07/09/2007 12:00AM

Teaching 2-year-olds how to run


AUBURN, Wash. - Doris Harwood likes to develop 2-year-olds, and it shows.

Harwood's juveniles won 13 races last year at Emerald Downs, where the trainer now campaigns exclusively, including the $100,000 Barbara Shinpoch Stakes, the meet's most important race for 2-year-old fillies, with Irene's Bonus Baby.

This season she has won 3 of the first 16 races for juveniles at Emerald, including the meet's first race for 2-year-olds, a maiden special weight affair, with the extremely promising filly Smarty Deb. A daughter of Smart Strike and the stakes-winning Wild Again mare Taste of Passion, Smarty Deb is a half-sister to the Harwood-trained Shampoo, who has won the first three stakes for 3-year-old fillies at the current Emerald Downs stand.

To be sure, Harwood's success with 2-year-olds is the result of having good stock to develop. She trains for Jerre Paxton's Northwest Farms, which bred and races both Shampoo and Smarty Deb, and for Bob Rizzo and Dennis Turango's Golden Aggie Ranch, which has purchased well-bred yearlings at auction, including Irene's Bonus Baby and impressive recent maiden special weight winner Dat's Dream.

Harwood's success is also the result of a carefully designed program that she has fine-tuned over more than 20 years of training Thoroughbreds.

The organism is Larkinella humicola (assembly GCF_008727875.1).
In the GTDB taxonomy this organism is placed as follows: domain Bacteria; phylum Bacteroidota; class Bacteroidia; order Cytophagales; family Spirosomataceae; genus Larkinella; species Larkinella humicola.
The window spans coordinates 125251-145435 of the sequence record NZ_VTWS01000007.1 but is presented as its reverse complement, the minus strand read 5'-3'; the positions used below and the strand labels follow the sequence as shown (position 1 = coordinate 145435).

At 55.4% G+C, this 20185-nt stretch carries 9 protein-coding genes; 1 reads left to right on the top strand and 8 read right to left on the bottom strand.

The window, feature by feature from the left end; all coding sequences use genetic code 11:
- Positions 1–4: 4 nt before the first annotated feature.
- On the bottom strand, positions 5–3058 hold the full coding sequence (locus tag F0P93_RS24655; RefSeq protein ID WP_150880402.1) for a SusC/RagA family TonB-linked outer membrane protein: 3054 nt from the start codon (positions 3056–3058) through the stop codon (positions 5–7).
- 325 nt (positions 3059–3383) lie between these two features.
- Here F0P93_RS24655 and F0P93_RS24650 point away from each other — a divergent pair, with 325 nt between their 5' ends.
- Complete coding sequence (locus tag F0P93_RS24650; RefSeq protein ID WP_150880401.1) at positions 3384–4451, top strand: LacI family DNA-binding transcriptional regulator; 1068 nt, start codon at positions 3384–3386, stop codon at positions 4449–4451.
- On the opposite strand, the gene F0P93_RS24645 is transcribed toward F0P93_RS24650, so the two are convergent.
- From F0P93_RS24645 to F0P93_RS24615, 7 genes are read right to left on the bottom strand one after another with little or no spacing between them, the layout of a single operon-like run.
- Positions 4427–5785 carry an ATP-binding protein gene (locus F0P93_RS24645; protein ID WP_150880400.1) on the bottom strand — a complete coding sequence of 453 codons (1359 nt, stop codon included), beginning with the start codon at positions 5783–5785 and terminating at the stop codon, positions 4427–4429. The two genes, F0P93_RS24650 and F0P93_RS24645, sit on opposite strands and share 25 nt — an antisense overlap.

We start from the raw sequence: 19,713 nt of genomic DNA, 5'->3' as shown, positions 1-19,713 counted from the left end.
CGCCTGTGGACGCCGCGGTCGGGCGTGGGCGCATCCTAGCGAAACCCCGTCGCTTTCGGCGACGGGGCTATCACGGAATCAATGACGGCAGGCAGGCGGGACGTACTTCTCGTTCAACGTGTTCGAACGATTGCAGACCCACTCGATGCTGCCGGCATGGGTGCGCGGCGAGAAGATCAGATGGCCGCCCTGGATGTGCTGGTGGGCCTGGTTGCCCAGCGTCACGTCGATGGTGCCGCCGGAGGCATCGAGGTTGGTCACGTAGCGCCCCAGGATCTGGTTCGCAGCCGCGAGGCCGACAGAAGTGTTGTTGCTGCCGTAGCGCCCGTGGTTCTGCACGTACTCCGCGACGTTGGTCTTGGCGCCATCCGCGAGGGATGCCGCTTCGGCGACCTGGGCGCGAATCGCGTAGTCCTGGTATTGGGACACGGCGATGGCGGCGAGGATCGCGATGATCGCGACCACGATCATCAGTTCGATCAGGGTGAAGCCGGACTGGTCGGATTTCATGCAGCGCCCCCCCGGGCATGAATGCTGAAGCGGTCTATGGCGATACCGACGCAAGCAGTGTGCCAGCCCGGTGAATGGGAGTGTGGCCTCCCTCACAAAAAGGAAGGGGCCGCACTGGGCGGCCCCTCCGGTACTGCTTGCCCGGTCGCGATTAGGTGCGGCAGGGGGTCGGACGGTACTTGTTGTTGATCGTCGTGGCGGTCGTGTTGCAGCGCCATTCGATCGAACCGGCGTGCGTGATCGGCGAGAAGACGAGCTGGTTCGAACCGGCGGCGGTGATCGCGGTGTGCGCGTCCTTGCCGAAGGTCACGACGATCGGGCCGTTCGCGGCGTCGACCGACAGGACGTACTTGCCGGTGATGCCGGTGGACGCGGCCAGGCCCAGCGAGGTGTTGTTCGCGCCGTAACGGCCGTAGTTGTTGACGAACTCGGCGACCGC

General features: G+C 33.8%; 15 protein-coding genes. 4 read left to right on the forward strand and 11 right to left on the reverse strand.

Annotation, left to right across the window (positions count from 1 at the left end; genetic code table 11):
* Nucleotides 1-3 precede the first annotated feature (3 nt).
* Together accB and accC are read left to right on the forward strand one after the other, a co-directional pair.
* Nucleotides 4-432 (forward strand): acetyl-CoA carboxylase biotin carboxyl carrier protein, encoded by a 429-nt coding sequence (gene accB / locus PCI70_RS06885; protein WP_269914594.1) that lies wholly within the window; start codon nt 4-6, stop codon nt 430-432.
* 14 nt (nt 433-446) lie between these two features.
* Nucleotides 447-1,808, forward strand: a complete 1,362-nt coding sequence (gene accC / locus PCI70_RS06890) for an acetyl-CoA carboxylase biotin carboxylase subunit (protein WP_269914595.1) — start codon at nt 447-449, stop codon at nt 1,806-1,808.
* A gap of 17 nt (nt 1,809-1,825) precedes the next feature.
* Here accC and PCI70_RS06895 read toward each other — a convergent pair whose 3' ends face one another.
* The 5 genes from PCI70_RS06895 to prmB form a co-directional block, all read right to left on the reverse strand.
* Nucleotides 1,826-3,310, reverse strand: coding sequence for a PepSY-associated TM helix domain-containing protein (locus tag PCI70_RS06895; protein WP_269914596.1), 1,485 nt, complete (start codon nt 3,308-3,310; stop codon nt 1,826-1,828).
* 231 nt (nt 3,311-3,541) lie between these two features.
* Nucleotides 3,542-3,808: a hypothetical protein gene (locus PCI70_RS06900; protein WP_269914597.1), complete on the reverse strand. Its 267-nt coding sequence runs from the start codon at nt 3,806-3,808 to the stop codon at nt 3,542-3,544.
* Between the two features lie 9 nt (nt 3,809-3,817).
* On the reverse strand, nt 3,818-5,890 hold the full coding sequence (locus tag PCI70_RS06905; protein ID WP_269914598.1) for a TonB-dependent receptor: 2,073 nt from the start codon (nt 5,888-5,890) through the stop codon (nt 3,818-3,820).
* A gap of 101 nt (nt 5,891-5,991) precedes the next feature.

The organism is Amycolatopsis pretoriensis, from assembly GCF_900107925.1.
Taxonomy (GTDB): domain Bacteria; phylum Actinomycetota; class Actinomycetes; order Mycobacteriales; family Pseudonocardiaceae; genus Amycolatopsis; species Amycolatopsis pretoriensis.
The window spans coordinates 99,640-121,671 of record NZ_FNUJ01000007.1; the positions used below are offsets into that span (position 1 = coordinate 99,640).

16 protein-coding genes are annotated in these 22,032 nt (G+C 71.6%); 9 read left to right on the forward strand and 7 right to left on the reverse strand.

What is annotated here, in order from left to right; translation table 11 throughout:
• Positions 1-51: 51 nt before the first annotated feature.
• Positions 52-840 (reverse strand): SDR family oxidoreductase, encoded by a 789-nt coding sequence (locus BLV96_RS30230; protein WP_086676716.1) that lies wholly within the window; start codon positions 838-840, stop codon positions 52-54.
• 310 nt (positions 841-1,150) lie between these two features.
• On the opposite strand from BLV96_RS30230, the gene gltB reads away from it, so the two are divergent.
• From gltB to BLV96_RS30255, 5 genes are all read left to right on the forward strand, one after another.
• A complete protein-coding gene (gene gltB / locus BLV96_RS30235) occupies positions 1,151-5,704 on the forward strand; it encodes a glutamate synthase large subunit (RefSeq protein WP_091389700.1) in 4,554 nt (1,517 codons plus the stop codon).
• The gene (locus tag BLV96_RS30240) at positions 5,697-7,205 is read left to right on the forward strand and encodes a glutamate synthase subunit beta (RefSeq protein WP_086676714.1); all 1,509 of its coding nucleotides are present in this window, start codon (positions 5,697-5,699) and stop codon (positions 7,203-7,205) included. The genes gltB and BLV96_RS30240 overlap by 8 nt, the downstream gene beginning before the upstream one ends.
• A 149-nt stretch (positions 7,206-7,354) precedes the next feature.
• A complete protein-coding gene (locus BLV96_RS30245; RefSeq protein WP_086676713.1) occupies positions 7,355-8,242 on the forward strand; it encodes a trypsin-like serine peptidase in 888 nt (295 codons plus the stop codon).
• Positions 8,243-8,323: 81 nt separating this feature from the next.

"I start working with my first set of young horses as soon as the Emerald Downs meeting ends in late September or early October," she said. "I don't want to say I start breaking them, because my objective isn't to break their spirit. It's to make them comfortable and confident. I want happy horses."

Harwood said her first set of young horses numbered 17 last year, and she worked with them through December. She then brought in another set and put them through their paces until Emerald Downs opened for training in February, when she brought all of her 2-year-olds to the track.

"By the time I bring them to the track their minds are prepared for what I will ask them to do," she said. "They have been going out in sets of three or four ever since they got out of the round corral at the training center, and they continue to do that at the track. I want them to be accustomed to being around other horses. I also like to put a lot of training days into them to prepare their bones for the demands of racing. When I finally enter them in a race, I want them ready. I think it is really important for them not to have a bad experience. They have to be absolutely as good as they can be, or I won't run them."

Another aspect of Harwood's program for young horses involves extensive vaccinations.

"I ask my owners to begin vaccinating before I get their horses, because it is important to build up their immune systems before they have to be around a lot of horses," said Harwood. "Then I continue the vaccinations on a regular basis. As a result, I have had very few sick horses. This spring we had an especially virulent virus at Emerald and a lot of horses were sick for weeks, but only a few of mine got sick and only two stayed sick for more than a couple of days."

Before she began training, Harwood was a rider at Longacres for about five years.

"I had some success as an apprentice, but I soon realized I wasn't the best rider in the world," she said. "I started working as an assistant trainer for Tommy Roberts in about 1980, and I knew right away that was what I wanted to do. I got my own trainer's license about five years later."

What Harwood likes most about training is developing 2-year-olds.

"It's a lot harder to do than racing a made horse, and therefore it is more satisfying when you are successful," she said. "When you take a horse who knows nothing and teach him everything, then you see him win, there's just nothing like it."